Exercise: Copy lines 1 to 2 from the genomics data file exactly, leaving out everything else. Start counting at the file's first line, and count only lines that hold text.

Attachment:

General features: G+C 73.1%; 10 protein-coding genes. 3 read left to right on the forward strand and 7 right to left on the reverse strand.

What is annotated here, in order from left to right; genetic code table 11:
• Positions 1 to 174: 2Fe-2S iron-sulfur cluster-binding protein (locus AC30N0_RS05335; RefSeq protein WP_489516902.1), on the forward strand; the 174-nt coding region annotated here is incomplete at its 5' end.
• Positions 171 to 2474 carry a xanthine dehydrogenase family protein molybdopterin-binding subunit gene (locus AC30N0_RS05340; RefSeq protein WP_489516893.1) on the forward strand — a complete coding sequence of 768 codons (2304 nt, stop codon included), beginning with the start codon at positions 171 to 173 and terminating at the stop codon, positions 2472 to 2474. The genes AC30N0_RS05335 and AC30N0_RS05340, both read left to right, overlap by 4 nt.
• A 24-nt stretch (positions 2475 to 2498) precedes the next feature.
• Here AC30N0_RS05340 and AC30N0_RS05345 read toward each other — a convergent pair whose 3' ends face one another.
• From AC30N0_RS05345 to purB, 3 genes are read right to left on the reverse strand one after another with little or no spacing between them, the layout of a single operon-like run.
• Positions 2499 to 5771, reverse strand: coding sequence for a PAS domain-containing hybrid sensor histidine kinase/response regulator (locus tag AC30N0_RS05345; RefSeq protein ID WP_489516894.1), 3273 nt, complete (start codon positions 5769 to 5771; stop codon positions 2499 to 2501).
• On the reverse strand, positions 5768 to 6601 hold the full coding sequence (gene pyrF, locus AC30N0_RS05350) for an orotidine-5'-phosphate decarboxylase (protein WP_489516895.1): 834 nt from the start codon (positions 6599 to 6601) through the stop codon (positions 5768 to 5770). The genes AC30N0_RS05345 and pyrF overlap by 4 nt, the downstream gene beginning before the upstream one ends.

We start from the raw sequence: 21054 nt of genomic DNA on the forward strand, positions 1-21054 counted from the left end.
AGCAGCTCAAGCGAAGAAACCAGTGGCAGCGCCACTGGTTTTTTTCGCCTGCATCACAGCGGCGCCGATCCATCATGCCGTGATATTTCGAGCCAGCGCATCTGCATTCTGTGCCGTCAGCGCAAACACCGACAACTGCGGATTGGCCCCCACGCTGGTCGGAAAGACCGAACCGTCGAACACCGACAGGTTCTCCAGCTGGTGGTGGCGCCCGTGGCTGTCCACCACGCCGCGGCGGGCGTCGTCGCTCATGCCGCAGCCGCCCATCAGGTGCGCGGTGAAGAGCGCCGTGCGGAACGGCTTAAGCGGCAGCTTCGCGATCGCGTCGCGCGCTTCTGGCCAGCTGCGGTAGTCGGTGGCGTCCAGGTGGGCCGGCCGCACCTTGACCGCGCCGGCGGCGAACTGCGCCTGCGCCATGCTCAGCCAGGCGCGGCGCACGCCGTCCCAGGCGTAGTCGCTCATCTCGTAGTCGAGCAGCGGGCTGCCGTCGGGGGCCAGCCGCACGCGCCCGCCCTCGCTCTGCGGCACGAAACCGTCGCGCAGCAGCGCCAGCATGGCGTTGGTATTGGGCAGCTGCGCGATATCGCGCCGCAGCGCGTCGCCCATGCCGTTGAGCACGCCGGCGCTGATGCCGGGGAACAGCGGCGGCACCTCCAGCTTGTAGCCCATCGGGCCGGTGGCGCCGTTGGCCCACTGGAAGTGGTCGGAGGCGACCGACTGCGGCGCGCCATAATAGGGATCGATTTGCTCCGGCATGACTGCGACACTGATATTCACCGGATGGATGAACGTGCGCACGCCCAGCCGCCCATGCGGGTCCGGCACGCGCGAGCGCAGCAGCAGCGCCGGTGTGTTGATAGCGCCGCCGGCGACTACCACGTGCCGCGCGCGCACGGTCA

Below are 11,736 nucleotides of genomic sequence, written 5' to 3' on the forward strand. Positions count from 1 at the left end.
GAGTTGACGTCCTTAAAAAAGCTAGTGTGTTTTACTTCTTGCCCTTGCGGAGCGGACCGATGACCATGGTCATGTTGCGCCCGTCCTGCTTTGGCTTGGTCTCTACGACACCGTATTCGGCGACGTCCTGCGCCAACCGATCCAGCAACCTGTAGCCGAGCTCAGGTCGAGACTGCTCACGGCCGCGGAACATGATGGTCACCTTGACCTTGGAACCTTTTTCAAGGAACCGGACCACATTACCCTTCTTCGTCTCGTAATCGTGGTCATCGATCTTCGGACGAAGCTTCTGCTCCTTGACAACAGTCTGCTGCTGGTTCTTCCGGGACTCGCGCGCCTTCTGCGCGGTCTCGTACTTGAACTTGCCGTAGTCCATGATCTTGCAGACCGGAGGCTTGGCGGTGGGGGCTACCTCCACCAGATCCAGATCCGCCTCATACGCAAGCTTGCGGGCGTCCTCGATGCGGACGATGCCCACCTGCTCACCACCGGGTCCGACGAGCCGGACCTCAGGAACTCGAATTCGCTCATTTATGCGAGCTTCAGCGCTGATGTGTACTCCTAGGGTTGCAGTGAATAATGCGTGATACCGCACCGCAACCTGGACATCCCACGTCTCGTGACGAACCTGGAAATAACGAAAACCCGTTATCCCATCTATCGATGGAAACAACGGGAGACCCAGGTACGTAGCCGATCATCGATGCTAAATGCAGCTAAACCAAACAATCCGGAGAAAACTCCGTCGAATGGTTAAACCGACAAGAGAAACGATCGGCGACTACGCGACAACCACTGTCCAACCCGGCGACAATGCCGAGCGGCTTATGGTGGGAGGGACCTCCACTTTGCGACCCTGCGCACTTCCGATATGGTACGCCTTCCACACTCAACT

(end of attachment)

General features: G+C 73.1%; 10 protein-coding genes. 3 read left to right on the forward strand and 7 right to left on the reverse strand.

What is annotated here, in order from left to right; genetic code table 11: